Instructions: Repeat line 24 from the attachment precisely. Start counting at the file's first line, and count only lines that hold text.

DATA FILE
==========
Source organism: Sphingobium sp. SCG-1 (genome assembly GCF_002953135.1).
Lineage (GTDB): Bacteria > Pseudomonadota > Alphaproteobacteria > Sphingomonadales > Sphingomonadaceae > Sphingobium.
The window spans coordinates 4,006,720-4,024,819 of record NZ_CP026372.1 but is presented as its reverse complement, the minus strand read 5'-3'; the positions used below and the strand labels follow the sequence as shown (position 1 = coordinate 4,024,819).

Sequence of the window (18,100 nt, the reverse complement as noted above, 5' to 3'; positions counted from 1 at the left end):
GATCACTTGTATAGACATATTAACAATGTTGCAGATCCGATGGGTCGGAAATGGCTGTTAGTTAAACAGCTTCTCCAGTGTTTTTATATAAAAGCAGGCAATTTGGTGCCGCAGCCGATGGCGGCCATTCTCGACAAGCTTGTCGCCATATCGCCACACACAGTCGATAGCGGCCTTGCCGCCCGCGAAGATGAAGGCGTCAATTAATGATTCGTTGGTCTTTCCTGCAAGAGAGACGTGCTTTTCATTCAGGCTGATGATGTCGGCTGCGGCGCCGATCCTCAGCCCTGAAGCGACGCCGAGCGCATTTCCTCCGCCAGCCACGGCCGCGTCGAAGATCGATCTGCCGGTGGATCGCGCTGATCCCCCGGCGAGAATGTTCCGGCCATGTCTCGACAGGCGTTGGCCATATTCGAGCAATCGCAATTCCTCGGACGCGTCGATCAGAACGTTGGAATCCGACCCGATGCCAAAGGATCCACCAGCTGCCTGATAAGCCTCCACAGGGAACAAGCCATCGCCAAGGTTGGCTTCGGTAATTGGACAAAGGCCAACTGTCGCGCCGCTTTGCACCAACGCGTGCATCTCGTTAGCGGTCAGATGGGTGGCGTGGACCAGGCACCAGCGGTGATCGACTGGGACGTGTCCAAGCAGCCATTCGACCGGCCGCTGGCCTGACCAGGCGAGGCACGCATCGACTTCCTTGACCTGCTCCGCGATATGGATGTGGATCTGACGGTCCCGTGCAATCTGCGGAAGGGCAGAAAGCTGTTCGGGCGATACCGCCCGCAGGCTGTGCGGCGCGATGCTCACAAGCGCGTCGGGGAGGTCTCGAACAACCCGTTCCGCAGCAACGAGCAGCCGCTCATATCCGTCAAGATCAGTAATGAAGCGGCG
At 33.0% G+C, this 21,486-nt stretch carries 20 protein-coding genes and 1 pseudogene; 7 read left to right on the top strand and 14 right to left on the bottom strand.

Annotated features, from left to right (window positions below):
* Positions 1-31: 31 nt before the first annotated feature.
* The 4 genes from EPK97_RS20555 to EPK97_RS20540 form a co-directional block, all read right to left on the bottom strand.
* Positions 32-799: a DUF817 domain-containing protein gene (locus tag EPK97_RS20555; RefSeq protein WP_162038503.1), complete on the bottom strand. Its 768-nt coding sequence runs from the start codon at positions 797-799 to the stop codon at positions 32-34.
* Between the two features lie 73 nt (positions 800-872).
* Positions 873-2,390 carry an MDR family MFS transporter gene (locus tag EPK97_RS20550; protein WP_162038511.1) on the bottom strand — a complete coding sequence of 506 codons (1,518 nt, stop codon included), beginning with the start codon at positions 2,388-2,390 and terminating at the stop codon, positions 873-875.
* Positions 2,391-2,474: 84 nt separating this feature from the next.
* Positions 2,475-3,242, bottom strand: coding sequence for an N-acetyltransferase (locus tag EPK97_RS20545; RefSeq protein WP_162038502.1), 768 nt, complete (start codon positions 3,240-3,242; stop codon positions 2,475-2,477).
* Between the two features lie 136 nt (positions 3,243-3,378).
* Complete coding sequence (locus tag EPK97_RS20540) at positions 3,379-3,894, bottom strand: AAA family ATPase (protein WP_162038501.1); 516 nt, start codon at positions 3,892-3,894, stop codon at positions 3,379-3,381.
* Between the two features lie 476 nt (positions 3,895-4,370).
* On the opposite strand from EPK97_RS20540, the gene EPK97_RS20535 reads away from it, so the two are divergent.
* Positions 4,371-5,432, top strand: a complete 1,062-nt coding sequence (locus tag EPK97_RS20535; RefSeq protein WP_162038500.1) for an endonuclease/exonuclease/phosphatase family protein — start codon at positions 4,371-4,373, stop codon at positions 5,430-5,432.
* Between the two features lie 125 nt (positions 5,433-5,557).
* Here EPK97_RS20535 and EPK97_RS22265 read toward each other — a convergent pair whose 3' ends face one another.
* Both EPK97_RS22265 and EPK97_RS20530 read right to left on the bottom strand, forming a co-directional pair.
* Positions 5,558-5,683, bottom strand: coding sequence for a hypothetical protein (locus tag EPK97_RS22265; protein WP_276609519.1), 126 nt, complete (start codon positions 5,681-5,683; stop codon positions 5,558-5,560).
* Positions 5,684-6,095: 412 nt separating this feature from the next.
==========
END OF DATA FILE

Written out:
* Positions 5,684-6,095: 412 nt separating this feature from the next.